>Goodbye, Stephen J. Cannell

>A few hours ago, my husband was showing me something on an entertainment website when another headline caught my eye.

“Stephen J. Cannell has died?!” I blurted out. My husband finally clicked on the link and we learned that he had passed away from melanoma at age 69.

Nearly five hours later, I’m still shocked and close to tears. I’m not entirely sure why it’s hit me so hard. Maybe because I “see him” regularly through his email newsletter and appearances on Castle. I haven’t read any of his novels, but when I was in my late teens and twenties, his TV shows were among my favorites. I loved seeing him typing at the end, then tossing the finished page into the air where it transformed into the letter C. That video clip changed over the years, his hair got grayer, but the image was familiar, one might say comforting. It was like seeing an old friend.

Cannell’s career as a television writer began back in the ’70s. He wrote episodes for shows I either watched with my parents as they aired or saw later during their second lives in syndication: Adam-12, Switch, Columbo, Baretta. He created Baretta and Black Sheep Squadron, which my mother watched because she liked Robert Conrad, and The Rockford Files, which mom and I both liked.

In 1981, he created one of my favorite series of the ’80s, The Greatest American Hero. A few years ago I won the complete series on DVD, and I really enjoyed watching all the episodes again. William Katt and Robert Culp had such great chemistry together, and it was just a fun, good-hearted show. My only disappointment from the DVD came from the replacement of some of the songs that were such a big part of the earlier episodes, I’m assuming because of a rights or royalties issue.

He went on to create Hardcastle and McCormick, Riptide, and The A-Team. Then came The 100 Lives of Black Jack Savage, which I watched until the bitter end, primarily out of loyalty to Cannell, because most of the characters weren’t at all likable; I guess it was just ahead of its time.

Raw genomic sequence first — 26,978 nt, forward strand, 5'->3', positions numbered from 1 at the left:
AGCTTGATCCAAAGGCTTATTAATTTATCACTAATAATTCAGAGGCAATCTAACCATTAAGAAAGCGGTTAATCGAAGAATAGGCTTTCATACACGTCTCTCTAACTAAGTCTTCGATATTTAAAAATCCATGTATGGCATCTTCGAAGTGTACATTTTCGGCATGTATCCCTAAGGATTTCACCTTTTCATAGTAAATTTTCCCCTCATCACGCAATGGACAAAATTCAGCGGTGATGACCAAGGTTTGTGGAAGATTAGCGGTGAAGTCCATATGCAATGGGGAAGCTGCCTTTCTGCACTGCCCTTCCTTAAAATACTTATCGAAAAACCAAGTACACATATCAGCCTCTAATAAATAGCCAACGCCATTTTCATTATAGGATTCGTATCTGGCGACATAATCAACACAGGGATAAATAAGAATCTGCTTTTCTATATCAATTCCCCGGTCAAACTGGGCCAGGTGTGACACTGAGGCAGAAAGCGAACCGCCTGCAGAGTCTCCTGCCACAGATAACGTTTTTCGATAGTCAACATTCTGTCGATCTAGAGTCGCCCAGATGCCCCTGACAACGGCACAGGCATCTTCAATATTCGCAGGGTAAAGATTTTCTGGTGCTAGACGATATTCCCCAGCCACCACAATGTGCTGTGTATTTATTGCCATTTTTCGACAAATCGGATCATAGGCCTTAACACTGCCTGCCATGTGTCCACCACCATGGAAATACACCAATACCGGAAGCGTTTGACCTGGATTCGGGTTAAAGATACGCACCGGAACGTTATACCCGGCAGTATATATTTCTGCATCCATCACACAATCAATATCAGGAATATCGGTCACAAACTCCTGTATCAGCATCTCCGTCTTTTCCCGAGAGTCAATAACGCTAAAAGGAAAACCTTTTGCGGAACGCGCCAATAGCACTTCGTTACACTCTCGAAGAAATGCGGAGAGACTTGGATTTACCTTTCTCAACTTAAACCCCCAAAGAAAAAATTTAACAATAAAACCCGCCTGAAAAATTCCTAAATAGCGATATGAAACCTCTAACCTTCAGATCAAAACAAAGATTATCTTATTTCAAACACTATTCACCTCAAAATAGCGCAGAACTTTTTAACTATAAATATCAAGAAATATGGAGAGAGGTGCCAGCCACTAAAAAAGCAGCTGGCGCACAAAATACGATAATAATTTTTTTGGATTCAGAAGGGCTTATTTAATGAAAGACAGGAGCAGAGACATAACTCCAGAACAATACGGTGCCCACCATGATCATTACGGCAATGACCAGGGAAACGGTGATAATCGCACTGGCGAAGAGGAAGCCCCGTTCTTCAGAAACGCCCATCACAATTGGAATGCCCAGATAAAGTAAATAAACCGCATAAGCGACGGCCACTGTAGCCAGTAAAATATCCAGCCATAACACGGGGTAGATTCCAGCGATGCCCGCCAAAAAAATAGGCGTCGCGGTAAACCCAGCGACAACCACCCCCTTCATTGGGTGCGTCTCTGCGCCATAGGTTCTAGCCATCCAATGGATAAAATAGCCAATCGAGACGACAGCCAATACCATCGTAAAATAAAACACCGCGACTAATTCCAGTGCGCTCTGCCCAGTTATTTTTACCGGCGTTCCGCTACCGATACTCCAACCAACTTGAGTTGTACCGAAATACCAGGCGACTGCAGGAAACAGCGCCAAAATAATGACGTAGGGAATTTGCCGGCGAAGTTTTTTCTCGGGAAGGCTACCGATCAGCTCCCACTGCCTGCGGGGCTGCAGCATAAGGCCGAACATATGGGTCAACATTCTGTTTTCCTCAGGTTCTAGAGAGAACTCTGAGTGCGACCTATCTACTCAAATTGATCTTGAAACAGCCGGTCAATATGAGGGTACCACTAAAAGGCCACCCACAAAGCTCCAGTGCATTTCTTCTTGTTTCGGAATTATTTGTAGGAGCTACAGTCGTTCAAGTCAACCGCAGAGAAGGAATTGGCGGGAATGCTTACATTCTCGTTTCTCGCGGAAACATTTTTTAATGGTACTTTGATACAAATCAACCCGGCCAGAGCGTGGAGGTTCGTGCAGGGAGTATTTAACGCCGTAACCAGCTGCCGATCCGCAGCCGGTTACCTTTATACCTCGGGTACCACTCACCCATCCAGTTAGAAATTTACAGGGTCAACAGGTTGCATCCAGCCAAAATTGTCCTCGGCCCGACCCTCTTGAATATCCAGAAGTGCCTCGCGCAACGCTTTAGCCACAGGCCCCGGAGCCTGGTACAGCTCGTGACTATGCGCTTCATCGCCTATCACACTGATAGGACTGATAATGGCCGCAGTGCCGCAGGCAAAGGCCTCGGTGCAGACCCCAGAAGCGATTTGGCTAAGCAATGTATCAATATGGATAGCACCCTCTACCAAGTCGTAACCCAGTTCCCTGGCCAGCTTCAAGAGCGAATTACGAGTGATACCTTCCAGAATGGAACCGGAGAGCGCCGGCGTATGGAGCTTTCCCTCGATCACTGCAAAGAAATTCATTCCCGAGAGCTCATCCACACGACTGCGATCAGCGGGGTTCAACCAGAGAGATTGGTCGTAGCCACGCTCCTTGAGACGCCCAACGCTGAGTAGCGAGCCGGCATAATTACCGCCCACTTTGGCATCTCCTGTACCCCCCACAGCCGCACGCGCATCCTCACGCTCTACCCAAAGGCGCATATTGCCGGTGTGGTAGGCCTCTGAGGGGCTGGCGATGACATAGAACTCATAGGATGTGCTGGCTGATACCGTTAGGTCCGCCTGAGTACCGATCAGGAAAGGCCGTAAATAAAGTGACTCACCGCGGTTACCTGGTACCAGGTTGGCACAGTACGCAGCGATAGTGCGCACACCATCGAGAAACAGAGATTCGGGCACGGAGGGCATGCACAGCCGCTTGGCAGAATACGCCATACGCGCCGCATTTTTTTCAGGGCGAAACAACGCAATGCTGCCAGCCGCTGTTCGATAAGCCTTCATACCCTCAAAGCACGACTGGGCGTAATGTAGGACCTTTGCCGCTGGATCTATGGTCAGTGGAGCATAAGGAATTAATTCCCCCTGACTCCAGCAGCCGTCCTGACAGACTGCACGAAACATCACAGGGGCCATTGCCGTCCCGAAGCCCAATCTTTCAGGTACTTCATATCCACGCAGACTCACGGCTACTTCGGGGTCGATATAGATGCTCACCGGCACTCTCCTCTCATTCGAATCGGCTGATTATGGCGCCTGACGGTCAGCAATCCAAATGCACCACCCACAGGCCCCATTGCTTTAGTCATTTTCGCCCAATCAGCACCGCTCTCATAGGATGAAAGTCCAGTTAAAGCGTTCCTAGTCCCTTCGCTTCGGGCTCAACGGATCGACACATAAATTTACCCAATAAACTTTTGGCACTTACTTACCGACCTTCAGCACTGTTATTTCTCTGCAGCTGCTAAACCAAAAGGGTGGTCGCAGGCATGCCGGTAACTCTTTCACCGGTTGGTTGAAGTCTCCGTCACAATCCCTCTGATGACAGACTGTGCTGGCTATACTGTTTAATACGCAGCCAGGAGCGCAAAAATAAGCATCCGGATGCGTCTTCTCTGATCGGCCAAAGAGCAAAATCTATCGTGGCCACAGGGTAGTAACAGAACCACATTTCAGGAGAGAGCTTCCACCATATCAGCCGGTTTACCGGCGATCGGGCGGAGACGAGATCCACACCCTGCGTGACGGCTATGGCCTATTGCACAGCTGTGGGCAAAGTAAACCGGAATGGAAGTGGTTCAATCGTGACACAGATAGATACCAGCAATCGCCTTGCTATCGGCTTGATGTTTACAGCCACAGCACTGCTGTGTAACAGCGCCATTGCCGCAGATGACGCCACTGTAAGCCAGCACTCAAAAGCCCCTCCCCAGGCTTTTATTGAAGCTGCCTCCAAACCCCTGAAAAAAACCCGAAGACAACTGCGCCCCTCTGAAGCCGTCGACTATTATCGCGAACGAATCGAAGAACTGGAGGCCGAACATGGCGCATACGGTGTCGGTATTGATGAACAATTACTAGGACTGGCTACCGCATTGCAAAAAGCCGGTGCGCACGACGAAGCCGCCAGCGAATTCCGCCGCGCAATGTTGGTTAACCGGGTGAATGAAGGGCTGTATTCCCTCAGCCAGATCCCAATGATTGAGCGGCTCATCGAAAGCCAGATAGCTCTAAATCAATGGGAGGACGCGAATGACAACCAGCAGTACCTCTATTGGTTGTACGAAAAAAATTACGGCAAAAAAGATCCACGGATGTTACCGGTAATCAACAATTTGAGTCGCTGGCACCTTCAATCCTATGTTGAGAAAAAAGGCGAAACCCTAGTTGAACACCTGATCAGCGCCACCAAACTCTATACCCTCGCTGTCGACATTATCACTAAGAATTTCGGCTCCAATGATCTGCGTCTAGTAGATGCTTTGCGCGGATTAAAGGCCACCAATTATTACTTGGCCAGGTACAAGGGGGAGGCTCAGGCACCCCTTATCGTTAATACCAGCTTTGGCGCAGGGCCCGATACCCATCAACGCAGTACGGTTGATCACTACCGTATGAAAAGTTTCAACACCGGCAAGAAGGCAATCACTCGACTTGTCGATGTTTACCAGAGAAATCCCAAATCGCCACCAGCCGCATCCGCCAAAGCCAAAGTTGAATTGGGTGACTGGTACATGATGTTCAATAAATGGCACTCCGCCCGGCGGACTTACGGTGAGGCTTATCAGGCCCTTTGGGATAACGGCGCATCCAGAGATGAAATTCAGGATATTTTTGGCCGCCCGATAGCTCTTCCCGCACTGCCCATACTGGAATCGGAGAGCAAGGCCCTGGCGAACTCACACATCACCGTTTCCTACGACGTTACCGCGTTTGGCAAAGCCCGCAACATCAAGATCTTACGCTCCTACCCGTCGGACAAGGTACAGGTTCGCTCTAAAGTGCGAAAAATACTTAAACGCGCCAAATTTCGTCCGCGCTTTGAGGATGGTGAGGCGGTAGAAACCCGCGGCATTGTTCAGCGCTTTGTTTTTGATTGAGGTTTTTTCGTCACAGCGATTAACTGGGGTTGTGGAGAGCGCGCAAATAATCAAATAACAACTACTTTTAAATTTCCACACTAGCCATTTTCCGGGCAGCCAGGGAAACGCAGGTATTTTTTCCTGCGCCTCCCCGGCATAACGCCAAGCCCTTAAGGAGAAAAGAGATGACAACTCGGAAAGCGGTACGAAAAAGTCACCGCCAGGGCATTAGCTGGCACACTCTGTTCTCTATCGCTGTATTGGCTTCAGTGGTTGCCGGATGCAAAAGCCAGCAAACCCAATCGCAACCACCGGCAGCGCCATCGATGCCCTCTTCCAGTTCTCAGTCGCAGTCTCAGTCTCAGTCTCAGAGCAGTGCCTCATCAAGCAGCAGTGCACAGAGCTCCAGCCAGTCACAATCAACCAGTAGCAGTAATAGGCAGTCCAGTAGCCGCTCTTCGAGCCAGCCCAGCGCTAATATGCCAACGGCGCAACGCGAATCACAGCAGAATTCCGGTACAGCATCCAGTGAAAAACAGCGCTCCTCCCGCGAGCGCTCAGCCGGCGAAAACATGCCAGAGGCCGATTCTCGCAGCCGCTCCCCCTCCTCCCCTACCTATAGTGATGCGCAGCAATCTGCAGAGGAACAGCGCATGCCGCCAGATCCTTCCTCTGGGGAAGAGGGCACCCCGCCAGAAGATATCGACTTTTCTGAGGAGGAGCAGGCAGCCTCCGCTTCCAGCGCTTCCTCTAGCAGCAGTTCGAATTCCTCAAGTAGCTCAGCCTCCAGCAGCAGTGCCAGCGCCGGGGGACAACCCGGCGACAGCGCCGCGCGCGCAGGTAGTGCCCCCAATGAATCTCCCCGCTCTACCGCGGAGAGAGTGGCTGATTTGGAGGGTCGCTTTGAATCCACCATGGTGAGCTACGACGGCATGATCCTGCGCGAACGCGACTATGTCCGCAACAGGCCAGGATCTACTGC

Cannell also created 21 Jump Street, which launched Johnny Depp’s career, Wiseguy; Renegade, Silk Stalkings and a handful of other series that weren’t as successful. Tenspeed and Brownshoe, for example, ran for only eight episodes, but it made a name for Jeff Goldblum.

In the past few days, we’ve lost Eddie Fisher and Tony Curtis, two old-timers who also left us with impressive entertainment legacies. My sympathies to their families, but their loss didn’t break my heart the way Stephen J. Cannell’s did. Maybe it’s because 69 is not that old, at least not at my age. Maybe it’s because my father and his parents all died of cancer.

Fisher was a crooner whose greatest legacy, in my world anyway, is his daughter Carrie. You know, from Star Wars? Curtis played a lot of fun, irreverent characters in comedies that I’ve enjoyed.

Cannell, though, was a writer, a creator. When I started watching his shows, I was the shy kid who liked reading and writing and making up stories. When I started seeing that video of him at his typewriter, I was of an age to think that I’d like to have a job like his. Perhaps this loss has hit me so hard because in some small way, we were kindred spirits, joined by words that turned into stories that made me laugh and sometimes cry and which still bring a smile to my face.

Goodbye, Stephen J. Cannell. You made the world – at least the entertainment world, my world – a better place.

About Taminar

When I grow up, I want to make movies and write books. Now in my 50s, I wonder if I'll ever really accomplish the dreams of my youth. I have made two short films, one for a college film-making class, the other for an MTV-sponsored contest. I have written short plays that have been produced, and a few short stories and reviews that have been published. I also perform and direct for community theatre. My working life has included stints in local TV news, public relations, retail management and cashier, and for a couple of years, I made the rides go at Walt Disney World. I have two cats and a husband.
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